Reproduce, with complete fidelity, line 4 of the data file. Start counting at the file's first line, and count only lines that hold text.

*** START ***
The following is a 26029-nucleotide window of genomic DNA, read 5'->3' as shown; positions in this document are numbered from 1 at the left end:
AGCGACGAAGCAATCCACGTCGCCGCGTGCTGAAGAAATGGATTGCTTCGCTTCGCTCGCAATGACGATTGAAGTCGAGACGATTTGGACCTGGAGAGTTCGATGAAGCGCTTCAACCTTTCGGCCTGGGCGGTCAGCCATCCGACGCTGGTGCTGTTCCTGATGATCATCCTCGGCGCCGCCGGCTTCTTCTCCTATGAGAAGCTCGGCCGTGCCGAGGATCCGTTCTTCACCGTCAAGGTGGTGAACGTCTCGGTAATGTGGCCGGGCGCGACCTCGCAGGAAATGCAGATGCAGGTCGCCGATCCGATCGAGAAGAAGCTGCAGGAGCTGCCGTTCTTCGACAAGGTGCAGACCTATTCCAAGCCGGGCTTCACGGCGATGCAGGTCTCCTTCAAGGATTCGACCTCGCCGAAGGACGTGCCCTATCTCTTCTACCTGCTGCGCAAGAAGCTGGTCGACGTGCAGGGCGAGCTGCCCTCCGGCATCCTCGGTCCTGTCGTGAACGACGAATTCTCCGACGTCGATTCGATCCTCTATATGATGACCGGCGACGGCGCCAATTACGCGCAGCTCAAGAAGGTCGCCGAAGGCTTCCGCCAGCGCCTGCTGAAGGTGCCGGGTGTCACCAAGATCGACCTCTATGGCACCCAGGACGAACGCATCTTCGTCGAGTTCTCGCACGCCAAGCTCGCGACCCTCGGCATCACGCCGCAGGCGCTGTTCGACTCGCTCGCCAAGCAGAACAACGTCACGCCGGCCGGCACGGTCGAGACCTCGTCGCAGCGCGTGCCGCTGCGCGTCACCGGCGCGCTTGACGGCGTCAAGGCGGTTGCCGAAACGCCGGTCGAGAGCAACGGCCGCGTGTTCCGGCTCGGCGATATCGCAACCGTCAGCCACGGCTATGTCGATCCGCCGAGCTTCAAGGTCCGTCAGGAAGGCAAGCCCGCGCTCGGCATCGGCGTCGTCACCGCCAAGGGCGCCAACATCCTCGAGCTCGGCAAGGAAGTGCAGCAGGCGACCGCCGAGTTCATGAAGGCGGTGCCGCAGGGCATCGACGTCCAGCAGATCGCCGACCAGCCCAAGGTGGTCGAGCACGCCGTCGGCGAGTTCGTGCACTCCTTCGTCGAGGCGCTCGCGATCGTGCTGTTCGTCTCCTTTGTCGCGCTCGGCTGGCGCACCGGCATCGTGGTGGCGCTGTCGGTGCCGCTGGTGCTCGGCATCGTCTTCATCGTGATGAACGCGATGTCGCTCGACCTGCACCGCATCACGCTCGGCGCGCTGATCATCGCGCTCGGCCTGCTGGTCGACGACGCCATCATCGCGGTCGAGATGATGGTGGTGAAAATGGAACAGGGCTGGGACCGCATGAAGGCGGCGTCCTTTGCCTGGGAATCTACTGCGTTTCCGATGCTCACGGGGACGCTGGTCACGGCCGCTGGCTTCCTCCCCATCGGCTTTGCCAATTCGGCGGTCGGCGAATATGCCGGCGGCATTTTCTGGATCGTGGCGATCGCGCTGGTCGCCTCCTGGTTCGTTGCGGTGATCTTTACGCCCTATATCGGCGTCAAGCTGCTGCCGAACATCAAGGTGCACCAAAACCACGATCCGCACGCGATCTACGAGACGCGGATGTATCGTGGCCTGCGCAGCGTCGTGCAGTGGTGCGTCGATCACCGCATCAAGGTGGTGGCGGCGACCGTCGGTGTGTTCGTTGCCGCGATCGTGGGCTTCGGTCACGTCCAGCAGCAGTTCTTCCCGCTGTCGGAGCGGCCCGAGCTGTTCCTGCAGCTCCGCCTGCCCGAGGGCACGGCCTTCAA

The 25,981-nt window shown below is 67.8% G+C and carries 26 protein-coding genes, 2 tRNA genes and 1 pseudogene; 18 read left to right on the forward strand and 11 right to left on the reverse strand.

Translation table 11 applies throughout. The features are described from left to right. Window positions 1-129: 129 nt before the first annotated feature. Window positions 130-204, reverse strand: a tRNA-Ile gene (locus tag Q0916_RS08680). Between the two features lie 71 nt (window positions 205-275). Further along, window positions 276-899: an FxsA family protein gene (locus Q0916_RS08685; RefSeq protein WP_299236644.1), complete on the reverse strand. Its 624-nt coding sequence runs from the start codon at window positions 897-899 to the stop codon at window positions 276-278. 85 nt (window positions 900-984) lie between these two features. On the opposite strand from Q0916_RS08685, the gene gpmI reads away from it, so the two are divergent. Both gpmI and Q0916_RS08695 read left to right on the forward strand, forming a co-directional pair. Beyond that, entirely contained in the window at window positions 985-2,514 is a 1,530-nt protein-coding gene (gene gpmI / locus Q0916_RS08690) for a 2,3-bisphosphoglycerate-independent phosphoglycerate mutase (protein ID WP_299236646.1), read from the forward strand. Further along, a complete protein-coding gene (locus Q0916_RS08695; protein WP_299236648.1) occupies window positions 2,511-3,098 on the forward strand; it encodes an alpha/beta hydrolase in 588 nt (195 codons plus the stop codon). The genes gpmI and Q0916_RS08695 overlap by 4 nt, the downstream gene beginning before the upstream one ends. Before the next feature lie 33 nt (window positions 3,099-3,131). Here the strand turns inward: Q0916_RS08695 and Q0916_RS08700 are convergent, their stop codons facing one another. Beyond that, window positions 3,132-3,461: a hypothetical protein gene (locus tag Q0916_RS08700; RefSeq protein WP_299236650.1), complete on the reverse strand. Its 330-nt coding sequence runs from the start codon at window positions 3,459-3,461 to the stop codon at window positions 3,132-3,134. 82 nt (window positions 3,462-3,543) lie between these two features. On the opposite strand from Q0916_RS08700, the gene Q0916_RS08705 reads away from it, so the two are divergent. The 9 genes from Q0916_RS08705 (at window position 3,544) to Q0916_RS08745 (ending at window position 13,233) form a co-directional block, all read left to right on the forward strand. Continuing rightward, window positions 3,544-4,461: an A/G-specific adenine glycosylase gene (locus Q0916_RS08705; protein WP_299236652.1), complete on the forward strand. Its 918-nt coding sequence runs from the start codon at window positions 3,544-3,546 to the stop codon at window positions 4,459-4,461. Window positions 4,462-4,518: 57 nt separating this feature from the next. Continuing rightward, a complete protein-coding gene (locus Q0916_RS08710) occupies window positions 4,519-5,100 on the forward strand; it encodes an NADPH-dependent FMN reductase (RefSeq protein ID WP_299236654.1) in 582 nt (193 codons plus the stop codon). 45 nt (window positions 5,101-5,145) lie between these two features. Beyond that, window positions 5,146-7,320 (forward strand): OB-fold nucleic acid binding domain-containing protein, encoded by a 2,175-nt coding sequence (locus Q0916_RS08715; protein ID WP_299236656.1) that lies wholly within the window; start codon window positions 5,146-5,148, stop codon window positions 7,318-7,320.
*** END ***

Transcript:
Translation table 11 applies throughout. The features are described from left to right. Window positions 1-129: 129 nt before the first annotated feature. Window positions 130-204, reverse strand: a tRNA-Ile gene (locus tag Q0916_RS08680). Between the two features lie 71 nt (window positions 205-275). Further along, window positions 276-899: an FxsA family protein gene (locus Q0916_RS08685; RefSeq protein WP_299236644.1), complete on the reverse strand. Its 624-nt coding sequence runs from the start codon at window positions 897-899 to the stop codon at window positions 276-278. 85 nt (window positions 900-984) lie between these two features. On the opposite strand from Q0916_RS08685, the gene gpmI reads away from it, so the two are divergent. Both gpmI and Q0916_RS08695 read left to right on the forward strand, forming a co-directional pair. Beyond that, entirely contained in the window at window positions 985-2,514 is a 1,530-nt protein-coding gene (gene gpmI / locus Q0916_RS08690) for a 2,3-bisphosphoglycerate-independent phosphoglycerate mutase (protein ID WP_299236646.1), read from the forward strand. Further along, a complete protein-coding gene (locus Q0916_RS08695; protein WP_299236648.1) occupies window positions 2,511-3,098 on the forward strand; it encodes an alpha/beta hydrolase in 588 nt (195 codons plus the stop codon). The genes gpmI and Q0916_RS08695 overlap by 4 nt, the downstream gene beginning before the upstream one ends. Before the next feature lie 33 nt (window positions 3,099-3,131). Here the strand turns inward: Q0916_RS08695 and Q0916_RS08700 are convergent, their stop codons facing one another. Beyond that, window positions 3,132-3,461: a hypothetical protein gene (locus tag Q0916_RS08700; RefSeq protein WP_299236650.1), complete on the reverse strand. Its 330-nt coding sequence runs from the start codon at window positions 3,459-3,461 to the stop codon at window positions 3,132-3,134. 82 nt (window positions 3,462-3,543) lie between these two features. On the opposite strand from Q0916_RS08700, the gene Q0916_RS08705 reads away from it, so the two are divergent. The 9 genes from Q0916_RS08705 (at window position 3,544) to Q0916_RS08745 (ending at window position 13,233) form a co-directional block, all read left to right on the forward strand. Continuing rightward, window positions 3,544-4,461: an A/G-specific adenine glycosylase gene (locus Q0916_RS08705; protein WP_299236652.1), complete on the forward strand. Its 918-nt coding sequence runs from the start codon at window positions 3,544-3,546 to the stop codon at window positions 4,459-4,461. Window positions 4,462-4,518: 57 nt separating this feature from the next. Continuing rightward, a complete protein-coding gene (locus Q0916_RS08710) occupies window positions 4,519-5,100 on the forward strand; it encodes an NADPH-dependent FMN reductase (RefSeq protein ID WP_299236654.1) in 582 nt (193 codons plus the stop codon). 45 nt (window positions 5,101-5,145) lie between these two features. Beyond that, window positions 5,146-7,320 (forward strand): OB-fold nucleic acid binding domain-containing protein, encoded by a 2,175-nt coding sequence (locus Q0916_RS08715; protein ID WP_299236656.1) that lies wholly within the window; start codon window positions 5,146-5,148, stop codon window positions 7,318-7,320.